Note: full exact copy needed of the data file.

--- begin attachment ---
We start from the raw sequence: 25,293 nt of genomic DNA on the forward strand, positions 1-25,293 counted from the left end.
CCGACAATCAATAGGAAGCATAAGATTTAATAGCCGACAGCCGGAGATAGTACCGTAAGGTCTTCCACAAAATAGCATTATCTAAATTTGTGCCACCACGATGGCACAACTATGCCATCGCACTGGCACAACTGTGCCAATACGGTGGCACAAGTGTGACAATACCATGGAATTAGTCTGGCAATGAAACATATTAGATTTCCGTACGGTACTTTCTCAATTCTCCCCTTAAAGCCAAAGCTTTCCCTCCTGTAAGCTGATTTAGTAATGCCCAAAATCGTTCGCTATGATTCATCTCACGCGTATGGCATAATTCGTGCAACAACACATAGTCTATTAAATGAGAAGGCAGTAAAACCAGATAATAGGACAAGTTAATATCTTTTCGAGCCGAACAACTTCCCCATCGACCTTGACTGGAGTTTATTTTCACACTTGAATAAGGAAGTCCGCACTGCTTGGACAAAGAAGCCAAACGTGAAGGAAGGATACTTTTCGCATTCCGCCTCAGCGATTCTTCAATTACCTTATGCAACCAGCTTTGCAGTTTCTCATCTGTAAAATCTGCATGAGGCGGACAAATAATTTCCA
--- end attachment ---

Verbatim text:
We start from the raw sequence: 25,293 nt of genomic DNA on the forward strand, positions 1-25,293 counted from the left end.
CCGACAATCAATAGGAAGCATAAGATTTAATAGCCGACAGCCGGAGATAGTACCGTAAGGTCTTCCACAAAATAGCATTATCTAAATTTGTGCCACCACGATGGCACAACTATGCCATCGCACTGGCACAACTGTGCCAATACGGTGGCACAAGTGTGACAATACCATGGAATTAGTCTGGCAATGAAACATATTAGATTTCCGTACGGTACTTTCTCAATTCTCCCCTTAAAGCCAAAGCTTTCCCTCCTGTAAGCTGATTTAGTAATGCCCAAAATCGTTCGCTATGATTCATCTCACGCGTATGGCATAATTCGTGCAACAACACATAGTCTATTAAATGAGAAGGCAGTAAAACCAGATAATAGGACAAGTTAATATCTTTTCGAGCCGAACAACTTCCCCATCGACCTTGACTGGAGTTTATTTTCACACTTGAATAAGGAAGTCCGCACTGCTTGGACAAAGAAGCCAAACGTGAAGGAAGGATACTTTTCGCATTCCGCCTCAGCGATTCTTCAATTACCTTATGCAACCAGCTTTGCAGTTTCTCATCTGTAAAATCTGCATGAGGCGGACAAATAATTTCCA